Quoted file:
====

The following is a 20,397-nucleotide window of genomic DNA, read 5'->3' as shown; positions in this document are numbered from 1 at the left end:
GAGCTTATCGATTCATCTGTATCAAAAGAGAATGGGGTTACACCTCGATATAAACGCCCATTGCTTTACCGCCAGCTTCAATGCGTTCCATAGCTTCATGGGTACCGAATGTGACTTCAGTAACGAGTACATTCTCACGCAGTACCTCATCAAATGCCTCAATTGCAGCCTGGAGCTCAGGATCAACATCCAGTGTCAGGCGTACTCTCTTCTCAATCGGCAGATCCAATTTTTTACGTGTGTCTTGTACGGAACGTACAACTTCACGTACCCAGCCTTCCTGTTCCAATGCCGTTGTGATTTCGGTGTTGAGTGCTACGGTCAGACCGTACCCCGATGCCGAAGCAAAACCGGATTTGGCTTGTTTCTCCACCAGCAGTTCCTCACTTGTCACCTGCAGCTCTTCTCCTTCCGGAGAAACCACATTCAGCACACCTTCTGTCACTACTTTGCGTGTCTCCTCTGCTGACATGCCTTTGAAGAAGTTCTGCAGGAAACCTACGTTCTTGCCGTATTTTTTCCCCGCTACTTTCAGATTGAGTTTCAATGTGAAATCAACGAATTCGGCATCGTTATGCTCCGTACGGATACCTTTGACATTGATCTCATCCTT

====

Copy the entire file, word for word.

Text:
The following is a 20,397-nucleotide window of genomic DNA, read 5'->3' as shown; positions in this document are numbered from 1 at the left end:
GAGCTTATCGATTCATCTGTATCAAAAGAGAATGGGGTTACACCTCGATATAAACGCCCATTGCTTTACCGCCAGCTTCAATGCGTTCCATAGCTTCATGGGTACCGAATGTGACTTCAGTAACGAGTACATTCTCACGCAGTACCTCATCAAATGCCTCAATTGCAGCCTGGAGCTCAGGATCAACATCCAGTGTCAGGCGTACTCTCTTCTCAATCGGCAGATCCAATTTTTTACGTGTGTCTTGTACGGAACGTACAACTTCACGTACCCAGCCTTCCTGTTCCAATGCCGTTGTGATTTCGGTGTTGAGTGCTACGGTCAGACCGTACCCCGATGCCGAAGCAAAACCGGATTTGGCTTGTTTCTCCACCAGCAGTTCCTCACTTGTCACCTGCAGCTCTTCTCCTTCCGGAGAAACCACATTCAGCACACCTTCTGTCACTACTTTGCGTGTCTCCTCTGCTGACATGCCTTTGAAGAAGTTCTGCAGGAAACCTACGTTCTTGCCGTATTTTTTCCCCGCTACTTTCAGATTGAGTTTCAATGTGAAATCAACGAATTCGGCATCGTTATGCTCCGTACGGATACCTTTGACATTGATCTCATCCTT